• Nigleet

    As most people know, Telus and Bell share their HSPA and HSPA+ networks. When it comes to LTE towers, this is not the case. Their agreement from 2009 did not cover LTE at all. That is why you see varying times for Telus versus Bell to launch different services moving forwards.

  • Chris

    This is the reason why I think Bell will show off having wifi calling then a couple months from now, Telus will get it. I know there were areas around me that took a few months for Telus to gain access to the LTE towers. I guess that is the price one pays for getting Bells great network without having to deal with the pain in the butt call Bell Mobility.

  • Nigleet

    I think WiFi calling, altogether is a wicked application of VOIP, especially with the integration of text on top it all. I have used Rogers One Number for a few years now, and it has been a pretty great experience. For someone primarily concerned with reception issues only in Canada, WiFi calling is a perfect suit. When it comes to someone travelling abroad, wanting to retain communication through their cell phone number while having Data access, this becomes a problem.

    With Rogers One Number/Telus Extend, you can have the app running on your phone, tablet, or computer (Rogers One Number) while having your SIM card displaced. This gives you the advantage of using a local prepaid plan if you are travelling. For me, thats a huge deal. When I was in Germany, I got a 5GB prepaid data plan for 25 Euros and continued communication using RON. When it comes to travelling with just WiFi calling, as soon as you remove the SIM, you lose access to WiFi calling/texting.

    The terrible part about it all is that you cannot use both together. That would be the perfect solution.

  • Nigleet

    Keep in mind that Rogers already had RON, which is an identical service as Telus Extend. They keep both options open to their clients. In my post above, I mentioned the benefits of having a service like Telus Extend, opposed to WiFi calling, though it is preferential.

  • Nigleet

    Telus Extend is not exclusive to iOS, but neither is Wi-Fi Calling and Texting. T-Mobile has been supporting it for a number of phones for quite some time. It is a virtual limitation set by the carriers, unfortunately.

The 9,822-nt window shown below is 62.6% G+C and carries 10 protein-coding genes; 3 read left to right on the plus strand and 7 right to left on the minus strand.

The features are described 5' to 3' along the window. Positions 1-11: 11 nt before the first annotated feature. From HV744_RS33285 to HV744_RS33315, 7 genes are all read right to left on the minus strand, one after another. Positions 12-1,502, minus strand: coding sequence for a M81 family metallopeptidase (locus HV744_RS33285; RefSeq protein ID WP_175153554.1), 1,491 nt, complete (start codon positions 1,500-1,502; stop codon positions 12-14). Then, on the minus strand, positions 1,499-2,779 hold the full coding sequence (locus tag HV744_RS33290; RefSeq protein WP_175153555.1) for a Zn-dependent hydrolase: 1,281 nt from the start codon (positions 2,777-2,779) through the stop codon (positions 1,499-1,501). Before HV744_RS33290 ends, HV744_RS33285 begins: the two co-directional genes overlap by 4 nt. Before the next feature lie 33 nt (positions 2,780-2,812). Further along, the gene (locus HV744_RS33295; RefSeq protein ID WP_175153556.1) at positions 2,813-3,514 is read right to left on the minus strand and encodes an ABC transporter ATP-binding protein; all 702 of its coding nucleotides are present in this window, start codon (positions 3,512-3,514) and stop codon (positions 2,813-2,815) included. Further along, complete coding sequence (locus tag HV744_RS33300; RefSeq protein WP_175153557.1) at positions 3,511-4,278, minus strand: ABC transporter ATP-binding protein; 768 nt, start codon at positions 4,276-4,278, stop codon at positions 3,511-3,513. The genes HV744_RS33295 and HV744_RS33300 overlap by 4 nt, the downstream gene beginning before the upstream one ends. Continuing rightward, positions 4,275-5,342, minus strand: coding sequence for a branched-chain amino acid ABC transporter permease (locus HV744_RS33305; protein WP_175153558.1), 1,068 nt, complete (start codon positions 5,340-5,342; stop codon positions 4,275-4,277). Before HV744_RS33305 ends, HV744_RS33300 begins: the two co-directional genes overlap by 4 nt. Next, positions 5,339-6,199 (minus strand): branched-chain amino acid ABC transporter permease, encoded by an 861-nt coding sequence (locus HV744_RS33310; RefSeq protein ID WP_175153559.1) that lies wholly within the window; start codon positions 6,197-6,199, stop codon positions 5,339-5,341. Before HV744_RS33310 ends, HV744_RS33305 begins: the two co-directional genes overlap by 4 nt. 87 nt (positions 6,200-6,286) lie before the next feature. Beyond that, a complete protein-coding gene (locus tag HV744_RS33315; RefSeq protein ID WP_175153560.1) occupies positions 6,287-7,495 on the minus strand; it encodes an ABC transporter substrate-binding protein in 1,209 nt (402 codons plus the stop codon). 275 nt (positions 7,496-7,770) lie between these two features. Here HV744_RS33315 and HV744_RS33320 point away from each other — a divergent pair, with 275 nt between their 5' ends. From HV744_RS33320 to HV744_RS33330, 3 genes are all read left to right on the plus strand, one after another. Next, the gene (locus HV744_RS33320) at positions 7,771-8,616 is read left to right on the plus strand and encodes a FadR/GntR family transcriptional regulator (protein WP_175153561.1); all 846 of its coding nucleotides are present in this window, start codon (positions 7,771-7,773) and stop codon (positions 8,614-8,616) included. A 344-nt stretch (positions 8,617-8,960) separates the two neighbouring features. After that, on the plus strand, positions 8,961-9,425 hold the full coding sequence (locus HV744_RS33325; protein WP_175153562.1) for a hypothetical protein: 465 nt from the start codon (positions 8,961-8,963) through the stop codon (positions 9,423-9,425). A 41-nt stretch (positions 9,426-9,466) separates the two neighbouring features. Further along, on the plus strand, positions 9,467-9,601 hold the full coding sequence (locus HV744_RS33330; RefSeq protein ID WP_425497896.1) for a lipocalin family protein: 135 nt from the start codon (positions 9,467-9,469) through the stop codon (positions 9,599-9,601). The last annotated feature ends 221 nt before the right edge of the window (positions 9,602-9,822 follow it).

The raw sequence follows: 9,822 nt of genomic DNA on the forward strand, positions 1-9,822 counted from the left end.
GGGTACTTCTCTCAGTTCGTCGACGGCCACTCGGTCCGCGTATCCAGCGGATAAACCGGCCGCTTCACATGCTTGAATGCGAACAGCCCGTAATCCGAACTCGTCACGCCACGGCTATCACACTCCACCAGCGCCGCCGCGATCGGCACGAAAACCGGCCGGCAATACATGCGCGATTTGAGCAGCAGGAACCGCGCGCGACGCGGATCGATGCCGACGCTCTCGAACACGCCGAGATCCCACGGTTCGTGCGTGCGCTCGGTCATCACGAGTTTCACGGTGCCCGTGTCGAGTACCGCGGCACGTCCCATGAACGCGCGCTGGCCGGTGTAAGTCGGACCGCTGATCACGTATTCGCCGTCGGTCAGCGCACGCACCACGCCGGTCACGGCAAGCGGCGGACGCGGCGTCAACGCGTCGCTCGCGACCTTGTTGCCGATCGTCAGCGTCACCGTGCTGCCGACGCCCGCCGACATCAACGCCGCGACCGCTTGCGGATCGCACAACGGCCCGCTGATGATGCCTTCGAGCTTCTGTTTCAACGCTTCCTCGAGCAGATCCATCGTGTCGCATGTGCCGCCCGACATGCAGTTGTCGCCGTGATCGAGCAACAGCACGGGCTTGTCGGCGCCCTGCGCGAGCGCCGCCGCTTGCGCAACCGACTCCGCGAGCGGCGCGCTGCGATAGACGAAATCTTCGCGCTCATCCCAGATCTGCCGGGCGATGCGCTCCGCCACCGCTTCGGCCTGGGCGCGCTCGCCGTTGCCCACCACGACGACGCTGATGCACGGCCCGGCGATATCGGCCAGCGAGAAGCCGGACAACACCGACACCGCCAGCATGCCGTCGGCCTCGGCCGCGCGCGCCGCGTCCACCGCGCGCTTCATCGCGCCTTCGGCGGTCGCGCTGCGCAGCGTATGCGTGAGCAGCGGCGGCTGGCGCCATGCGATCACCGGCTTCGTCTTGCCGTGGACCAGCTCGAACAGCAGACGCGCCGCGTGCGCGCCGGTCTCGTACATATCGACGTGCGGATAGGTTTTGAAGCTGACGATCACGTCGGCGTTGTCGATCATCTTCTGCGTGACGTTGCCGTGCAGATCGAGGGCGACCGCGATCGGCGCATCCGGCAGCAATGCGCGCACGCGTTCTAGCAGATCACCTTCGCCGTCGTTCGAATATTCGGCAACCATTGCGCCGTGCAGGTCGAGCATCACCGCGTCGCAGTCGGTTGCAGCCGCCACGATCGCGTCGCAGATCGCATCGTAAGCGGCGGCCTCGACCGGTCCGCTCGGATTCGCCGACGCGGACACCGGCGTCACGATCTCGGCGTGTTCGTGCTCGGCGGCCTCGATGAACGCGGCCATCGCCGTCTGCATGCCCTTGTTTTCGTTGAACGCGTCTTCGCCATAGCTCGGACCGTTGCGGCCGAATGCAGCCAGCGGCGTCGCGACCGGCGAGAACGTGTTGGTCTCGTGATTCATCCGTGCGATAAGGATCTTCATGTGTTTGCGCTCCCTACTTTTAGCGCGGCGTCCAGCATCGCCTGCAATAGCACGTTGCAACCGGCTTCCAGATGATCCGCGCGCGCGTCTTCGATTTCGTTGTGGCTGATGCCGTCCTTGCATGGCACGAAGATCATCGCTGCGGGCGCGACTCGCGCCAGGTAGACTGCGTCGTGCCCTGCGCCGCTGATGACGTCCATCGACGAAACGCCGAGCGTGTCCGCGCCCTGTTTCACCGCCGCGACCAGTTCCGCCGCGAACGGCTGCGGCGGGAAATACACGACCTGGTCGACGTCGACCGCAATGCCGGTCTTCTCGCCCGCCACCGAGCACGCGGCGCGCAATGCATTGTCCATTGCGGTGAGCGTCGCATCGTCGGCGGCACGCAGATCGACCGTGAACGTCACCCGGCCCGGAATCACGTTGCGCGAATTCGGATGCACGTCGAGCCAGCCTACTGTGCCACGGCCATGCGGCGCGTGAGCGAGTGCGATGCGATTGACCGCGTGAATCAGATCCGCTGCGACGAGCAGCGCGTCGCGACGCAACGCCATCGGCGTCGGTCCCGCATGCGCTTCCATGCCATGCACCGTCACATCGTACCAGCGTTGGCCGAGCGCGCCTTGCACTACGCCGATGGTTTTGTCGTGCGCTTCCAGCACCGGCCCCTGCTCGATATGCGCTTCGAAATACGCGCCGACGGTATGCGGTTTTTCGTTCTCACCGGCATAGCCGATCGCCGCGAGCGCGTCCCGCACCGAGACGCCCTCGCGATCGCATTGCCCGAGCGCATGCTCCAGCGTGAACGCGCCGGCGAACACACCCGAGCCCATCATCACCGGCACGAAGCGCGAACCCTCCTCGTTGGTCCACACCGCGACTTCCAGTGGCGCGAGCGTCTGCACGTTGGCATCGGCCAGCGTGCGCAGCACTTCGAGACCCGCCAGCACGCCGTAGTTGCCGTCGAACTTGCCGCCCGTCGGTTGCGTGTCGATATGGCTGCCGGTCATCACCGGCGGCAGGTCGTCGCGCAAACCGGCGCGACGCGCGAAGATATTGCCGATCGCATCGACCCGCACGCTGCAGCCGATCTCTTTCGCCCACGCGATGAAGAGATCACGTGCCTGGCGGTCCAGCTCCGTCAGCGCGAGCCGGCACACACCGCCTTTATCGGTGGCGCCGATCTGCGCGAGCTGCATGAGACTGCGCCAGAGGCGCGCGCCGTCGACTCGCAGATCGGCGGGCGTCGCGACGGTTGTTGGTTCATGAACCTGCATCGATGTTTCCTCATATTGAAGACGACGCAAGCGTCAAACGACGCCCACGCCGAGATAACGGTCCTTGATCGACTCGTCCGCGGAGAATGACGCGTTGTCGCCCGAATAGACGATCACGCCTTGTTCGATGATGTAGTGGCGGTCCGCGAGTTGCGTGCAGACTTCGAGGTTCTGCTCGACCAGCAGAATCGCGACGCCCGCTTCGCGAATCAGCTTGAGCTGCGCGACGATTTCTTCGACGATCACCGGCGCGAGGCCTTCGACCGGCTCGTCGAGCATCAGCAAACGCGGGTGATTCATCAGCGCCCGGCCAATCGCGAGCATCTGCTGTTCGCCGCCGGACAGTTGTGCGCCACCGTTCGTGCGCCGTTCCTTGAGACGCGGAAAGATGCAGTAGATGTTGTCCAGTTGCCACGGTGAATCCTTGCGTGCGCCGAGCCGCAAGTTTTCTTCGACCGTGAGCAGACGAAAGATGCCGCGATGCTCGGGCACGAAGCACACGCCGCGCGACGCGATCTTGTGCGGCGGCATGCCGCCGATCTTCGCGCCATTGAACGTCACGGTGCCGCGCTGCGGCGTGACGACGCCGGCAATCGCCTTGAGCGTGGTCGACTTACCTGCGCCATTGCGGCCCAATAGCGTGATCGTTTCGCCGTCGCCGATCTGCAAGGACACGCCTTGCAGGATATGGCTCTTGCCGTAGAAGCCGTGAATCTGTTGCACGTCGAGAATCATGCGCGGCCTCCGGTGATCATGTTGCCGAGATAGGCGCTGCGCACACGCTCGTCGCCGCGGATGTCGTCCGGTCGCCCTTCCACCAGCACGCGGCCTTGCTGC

• Nigleet

    Hence the title of beta. They want to make sure it is working optimally before public release. They don’t really advertise the service for this very reason. Its been around since late last year, nothing new.

  • It’s Me

    I travel a fair bit as well and I agree with you on all of that. For me, when I travel, wifi calling will be a good temporary measure for calling/texting home on wifi until I source a local SIM. Sometimes I’ll get a sim on day one or before departure but sometimes it’s a day or two. As long as I have wifi, this will work for short periods without a local sim. Once I get the SIM, I’ll do what I do now, which is forward my calls to a VOIP number with an app and copy texts to email (very few actual SMS texts these days though so that’s no longer critical for me).

  • McNucklefuts

    I just read your post. Very interetesting perspective certainly!! I don’t travel internationally so I would have not thought of that.
    When using WiFi calling out of country, are calls and texts not counted as roaming as you are using wifi and not the cell network?

  • Nigleet

    I think you might be right about that. You would still technically have reception when roaming, so I would not imagine WiFi calling enabling. Good on you for pointing it out.

  • McNucklefuts

    I mean I guess, though it would be worse for consumers, that Telus would WANT Wifi-calling because then you keep your home SIM active and have a chance of paying THEM to roam when not on WiFi. Versus having the ability to choose which you’d prefer with their current implementation.

    I mean, I just don’t exactly feel like Telus is the ‘carrier of the people’ or anything hahaha

  • Morgan

    I am with Bell on iPhone 6 and i so want wifi calling. But when ???